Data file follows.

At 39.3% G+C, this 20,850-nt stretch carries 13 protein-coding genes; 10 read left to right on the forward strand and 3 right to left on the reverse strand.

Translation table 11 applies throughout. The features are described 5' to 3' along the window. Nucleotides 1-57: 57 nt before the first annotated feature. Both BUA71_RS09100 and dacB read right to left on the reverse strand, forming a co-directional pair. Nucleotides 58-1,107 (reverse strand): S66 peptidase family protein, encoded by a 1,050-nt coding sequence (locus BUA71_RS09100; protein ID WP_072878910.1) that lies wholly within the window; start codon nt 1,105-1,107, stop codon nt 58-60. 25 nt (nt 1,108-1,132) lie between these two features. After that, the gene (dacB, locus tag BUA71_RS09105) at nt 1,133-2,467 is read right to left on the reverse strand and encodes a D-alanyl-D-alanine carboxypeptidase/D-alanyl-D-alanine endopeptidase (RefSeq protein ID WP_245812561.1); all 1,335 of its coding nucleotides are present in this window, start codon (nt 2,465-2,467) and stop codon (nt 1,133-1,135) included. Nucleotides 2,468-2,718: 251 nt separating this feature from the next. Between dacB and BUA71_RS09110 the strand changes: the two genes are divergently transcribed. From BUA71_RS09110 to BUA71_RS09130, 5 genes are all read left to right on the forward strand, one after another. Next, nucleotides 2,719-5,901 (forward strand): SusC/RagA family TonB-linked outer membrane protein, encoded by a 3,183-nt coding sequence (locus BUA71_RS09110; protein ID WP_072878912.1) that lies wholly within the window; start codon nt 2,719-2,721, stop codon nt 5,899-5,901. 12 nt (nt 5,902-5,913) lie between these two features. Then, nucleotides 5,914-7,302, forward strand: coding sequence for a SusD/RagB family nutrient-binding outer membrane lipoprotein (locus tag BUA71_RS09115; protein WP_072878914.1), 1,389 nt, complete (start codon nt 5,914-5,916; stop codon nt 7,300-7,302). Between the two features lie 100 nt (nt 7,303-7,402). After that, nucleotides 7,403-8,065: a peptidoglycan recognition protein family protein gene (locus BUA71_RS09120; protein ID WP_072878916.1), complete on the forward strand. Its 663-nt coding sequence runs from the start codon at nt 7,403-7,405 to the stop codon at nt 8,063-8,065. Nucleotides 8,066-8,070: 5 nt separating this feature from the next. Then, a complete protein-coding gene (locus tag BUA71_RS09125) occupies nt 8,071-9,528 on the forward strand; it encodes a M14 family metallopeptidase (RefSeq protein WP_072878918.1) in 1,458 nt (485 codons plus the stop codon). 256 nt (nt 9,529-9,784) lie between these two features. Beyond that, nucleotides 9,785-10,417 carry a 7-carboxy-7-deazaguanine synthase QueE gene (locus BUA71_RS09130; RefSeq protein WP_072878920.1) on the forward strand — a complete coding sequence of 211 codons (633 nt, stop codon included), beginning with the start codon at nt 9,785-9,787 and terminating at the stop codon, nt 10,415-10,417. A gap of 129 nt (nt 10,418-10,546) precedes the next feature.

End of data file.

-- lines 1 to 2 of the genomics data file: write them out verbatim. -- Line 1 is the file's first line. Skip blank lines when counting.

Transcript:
At 39.3% G+C, this 20,850-nt stretch carries 13 protein-coding genes; 10 read left to right on the forward strand and 3 right to left on the reverse strand.

Translation table 11 applies throughout. The features are described 5' to 3' along the window. Nucleotides 1-57: 57 nt before the first annotated feature. Both BUA71_RS09100 and dacB read right to left on the reverse strand, forming a co-directional pair. Nucleotides 58-1,107 (reverse strand): S66 peptidase family protein, encoded by a 1,050-nt coding sequence (locus BUA71_RS09100; protein ID WP_072878910.1) that lies wholly within the window; start codon nt 1,105-1,107, stop codon nt 58-60. 25 nt (nt 1,108-1,132) lie between these two features. After that, the gene (dacB, locus tag BUA71_RS09105) at nt 1,133-2,467 is read right to left on the reverse strand and encodes a D-alanyl-D-alanine carboxypeptidase/D-alanyl-D-alanine endopeptidase (RefSeq protein ID WP_245812561.1); all 1,335 of its coding nucleotides are present in this window, start codon (nt 2,465-2,467) and stop codon (nt 1,133-1,135) included. Nucleotides 2,468-2,718: 251 nt separating this feature from the next. Between dacB and BUA71_RS09110 the strand changes: the two genes are divergently transcribed. From BUA71_RS09110 to BUA71_RS09130, 5 genes are all read left to right on the forward strand, one after another. Next, nucleotides 2,719-5,901 (forward strand): SusC/RagA family TonB-linked outer membrane protein, encoded by a 3,183-nt coding sequence (locus BUA71_RS09110; protein ID WP_072878912.1) that lies wholly within the window; start codon nt 2,719-2,721, stop codon nt 5,899-5,901. 12 nt (nt 5,902-5,913) lie between these two features. Then, nucleotides 5,914-7,302, forward strand: coding sequence for a SusD/RagB family nutrient-binding outer membrane lipoprotein (locus tag BUA71_RS09115; protein WP_072878914.1), 1,389 nt, complete (start codon nt 5,914-5,916; stop codon nt 7,300-7,302). Between the two features lie 100 nt (nt 7,303-7,402). After that, nucleotides 7,403-8,065: a peptidoglycan recognition protein family protein gene (locus BUA71_RS09120; protein ID WP_072878916.1), complete on the forward strand. Its 663-nt coding sequence runs from the start codon at nt 7,403-7,405 to the stop codon at nt 8,063-8,065. Nucleotides 8,066-8,070: 5 nt separating this feature from the next. Then, a complete protein-coding gene (locus tag BUA71_RS09125) occupies nt 8,071-9,528 on the forward strand; it encodes a M14 family metallopeptidase (RefSeq protein WP_072878918.1) in 1,458 nt (485 codons plus the stop codon). 256 nt (nt 9,529-9,784) lie between these two features. Beyond that, nucleotides 9,785-10,417 carry a 7-carboxy-7-deazaguanine synthase QueE gene (locus BUA71_RS09130; RefSeq protein WP_072878920.1) on the forward strand — a complete coding sequence of 211 codons (633 nt, stop codon included), beginning with the start codon at nt 9,785-9,787 and terminating at the stop codon, nt 10,415-10,417. A gap of 129 nt (nt 10,418-10,546) precedes the next feature.